Excerpt from The Phil May Album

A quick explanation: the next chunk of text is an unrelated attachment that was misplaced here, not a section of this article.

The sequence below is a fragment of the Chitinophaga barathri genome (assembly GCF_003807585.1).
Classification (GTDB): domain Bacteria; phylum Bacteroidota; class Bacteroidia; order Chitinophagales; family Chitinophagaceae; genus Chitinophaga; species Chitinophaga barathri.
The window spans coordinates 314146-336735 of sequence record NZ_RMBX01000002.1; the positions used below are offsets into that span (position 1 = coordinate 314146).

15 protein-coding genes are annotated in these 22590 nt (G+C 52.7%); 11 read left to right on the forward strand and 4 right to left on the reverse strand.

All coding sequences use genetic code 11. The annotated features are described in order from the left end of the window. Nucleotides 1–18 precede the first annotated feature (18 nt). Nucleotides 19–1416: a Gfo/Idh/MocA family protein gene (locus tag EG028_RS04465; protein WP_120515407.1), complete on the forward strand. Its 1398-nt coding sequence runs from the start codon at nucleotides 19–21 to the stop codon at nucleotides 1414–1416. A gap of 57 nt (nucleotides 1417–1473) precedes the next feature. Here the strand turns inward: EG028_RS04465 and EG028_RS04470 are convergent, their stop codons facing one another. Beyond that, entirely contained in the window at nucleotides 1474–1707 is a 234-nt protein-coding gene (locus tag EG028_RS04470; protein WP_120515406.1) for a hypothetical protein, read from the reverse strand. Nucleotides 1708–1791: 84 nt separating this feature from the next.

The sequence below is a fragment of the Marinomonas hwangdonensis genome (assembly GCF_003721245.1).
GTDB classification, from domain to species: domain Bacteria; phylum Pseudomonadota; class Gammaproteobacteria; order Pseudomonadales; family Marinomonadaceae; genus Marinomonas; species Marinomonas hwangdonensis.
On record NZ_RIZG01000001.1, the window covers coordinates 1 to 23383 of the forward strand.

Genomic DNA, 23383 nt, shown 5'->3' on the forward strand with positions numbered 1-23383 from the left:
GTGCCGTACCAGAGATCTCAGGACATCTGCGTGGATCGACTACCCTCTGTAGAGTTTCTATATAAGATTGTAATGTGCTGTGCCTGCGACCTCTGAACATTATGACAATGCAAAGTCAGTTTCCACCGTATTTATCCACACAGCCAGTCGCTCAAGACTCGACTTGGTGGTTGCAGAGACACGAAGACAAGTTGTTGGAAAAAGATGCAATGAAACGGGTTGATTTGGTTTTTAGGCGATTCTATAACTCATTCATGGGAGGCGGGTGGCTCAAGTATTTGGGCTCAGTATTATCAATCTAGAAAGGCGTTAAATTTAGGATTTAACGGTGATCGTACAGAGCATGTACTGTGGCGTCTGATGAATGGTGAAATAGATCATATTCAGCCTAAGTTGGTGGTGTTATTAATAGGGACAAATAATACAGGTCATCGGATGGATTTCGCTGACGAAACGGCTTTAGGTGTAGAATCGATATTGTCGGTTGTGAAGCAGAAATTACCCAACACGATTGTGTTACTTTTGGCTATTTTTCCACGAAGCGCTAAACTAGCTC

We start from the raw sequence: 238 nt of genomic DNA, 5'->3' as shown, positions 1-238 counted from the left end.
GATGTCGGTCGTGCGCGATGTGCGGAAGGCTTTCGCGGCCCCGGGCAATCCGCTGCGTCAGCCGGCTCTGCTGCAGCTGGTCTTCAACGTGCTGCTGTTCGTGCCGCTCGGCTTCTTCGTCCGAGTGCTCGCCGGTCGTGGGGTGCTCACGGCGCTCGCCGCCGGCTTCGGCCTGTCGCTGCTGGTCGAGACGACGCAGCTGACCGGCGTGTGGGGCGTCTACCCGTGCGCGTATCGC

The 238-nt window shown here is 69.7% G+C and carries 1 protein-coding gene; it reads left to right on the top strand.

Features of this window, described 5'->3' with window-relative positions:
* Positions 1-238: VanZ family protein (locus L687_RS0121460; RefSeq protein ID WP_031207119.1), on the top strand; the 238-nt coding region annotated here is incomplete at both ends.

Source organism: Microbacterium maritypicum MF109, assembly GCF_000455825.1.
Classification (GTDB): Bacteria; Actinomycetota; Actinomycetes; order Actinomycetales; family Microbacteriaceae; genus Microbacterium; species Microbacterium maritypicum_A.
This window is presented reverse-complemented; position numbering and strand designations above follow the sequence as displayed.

"And now, Mr. Whistler, what about Black and White Art?" said an interviewer. "Black and White Art," said Mr. Whistler, "is summed up in two words - Phil May!" Nor is this merely a New School of Art paradox. It is one which is held by artists of all grades alike, and even by the art editor who professes to know and supply what the public likes. That a youth who never had a lesson in drawing in his life should have earned such a reputation between the ages of seventeen and thirty, and should have gone above men as honoured in their profession as Sir John Tenniel and Mr. George du Maurier, and on a level with Charles Keene, Mr. Abbey and Mr. Gibson, is enough to make Mr. May's art extremely interesting. But his art is not nearly so instructive as Mr. May himself; he is a human document to the hand of the realist, and the student of heredity - if ever there was one. He has been interviewed in a sketchy fashion by the journalistic Mrs. Mangnall innumerable times; the high-art magazines have added him to their lists of "Our Graphic Humorists," "Black and White Artists," and "How Caricaturists Draw."
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